We know, we know, we think “used” MP3s are kind of ridiculous too. But this is how ReDigi, the used MP3 store in question, works: you put your tracks (iTunes purchases only) up for sale, someone buys them, you don’t have them anymore, a share of the proceeds is sent to the artist.
Huh. Actually, that’s fairly sensible. And it’s not ripping anyone off, which is what a judge just ruled when Capitol Records demanded ReDigi be taken down like a cheap poster.
What makes this case interesting, beyond the fact that, hey, you can finally get those terrible tracks from college off your hard drive and make some money while you’re at it, is that it establishes the “first-sale” doctrine in the digital sphere. “First-sale” is pretty basic: if you buy, say, a DVD, while it does have copyrighted material on it, the disc is your property and you can, for example, sell it to a friend or donate it to a library, and the copyright holder has no right to block the sale.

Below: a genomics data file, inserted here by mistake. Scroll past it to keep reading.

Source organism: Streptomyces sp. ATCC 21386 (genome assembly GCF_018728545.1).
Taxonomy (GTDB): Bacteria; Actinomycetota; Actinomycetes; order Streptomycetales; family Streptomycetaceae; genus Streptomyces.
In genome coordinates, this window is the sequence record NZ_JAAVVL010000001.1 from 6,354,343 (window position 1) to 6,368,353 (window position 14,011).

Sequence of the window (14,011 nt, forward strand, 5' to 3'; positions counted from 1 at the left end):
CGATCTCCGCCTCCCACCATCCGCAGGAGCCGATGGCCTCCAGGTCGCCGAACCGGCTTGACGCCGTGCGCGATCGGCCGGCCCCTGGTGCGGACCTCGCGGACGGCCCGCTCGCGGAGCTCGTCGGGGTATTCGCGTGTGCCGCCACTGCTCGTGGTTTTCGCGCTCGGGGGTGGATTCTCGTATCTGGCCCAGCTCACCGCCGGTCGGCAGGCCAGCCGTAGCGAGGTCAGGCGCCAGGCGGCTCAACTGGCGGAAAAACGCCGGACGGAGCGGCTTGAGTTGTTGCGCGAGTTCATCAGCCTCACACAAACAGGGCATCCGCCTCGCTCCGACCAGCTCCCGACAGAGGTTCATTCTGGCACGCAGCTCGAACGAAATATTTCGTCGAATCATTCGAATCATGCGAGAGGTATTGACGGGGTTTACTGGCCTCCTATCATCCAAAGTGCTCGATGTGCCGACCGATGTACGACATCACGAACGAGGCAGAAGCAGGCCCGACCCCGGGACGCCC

This is a big deal because the one upside to media companies of digital copies was the fact that they were going to choke off all those used sales for good. The judgement didn’t offer any legal reasoning, and we’re assuming the music labels aren’t done yet: after all, there’s money to be had.
But this is still a major win for consumers everywhere, and it might soon mean companies like Apple will be forced to open up their systems. And that’s good for all of us.
(Image via ReDigi)
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